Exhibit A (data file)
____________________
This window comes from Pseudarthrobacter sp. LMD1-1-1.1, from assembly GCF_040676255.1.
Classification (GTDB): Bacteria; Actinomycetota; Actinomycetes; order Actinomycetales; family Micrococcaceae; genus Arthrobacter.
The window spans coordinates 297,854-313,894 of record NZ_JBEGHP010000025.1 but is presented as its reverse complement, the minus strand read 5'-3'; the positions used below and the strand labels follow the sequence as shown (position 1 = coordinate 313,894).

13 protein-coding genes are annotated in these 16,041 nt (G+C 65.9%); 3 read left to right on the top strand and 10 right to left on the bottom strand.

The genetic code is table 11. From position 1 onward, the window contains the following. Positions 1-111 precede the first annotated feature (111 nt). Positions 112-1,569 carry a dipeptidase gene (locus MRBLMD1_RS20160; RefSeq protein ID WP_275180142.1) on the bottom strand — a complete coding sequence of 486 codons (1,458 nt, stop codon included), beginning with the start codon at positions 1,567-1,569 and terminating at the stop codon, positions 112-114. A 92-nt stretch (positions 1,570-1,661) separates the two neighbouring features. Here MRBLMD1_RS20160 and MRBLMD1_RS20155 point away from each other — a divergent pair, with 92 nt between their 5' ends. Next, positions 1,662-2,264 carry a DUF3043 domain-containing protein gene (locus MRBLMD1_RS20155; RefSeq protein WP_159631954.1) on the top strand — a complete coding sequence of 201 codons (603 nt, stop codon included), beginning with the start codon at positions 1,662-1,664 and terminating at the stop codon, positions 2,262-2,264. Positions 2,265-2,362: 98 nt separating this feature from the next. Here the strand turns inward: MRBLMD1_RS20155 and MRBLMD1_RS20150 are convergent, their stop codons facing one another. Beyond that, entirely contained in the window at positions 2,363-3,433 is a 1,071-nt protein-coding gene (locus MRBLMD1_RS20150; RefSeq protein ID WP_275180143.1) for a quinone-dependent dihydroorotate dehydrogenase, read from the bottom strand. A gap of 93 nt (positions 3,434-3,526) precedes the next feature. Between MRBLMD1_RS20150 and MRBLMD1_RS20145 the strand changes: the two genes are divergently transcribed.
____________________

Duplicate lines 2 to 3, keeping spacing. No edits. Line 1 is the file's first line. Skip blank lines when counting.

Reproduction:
Classification (GTDB): Bacteria; Actinomycetota; Actinomycetes; order Actinomycetales; family Micrococcaceae; genus Arthrobacter.
The window spans coordinates 297,854-313,894 of record NZ_JBEGHP010000025.1 but is presented as its reverse complement, the minus strand read 5'-3'; the positions used below and the strand labels follow the sequence as shown (position 1 = coordinate 313,894).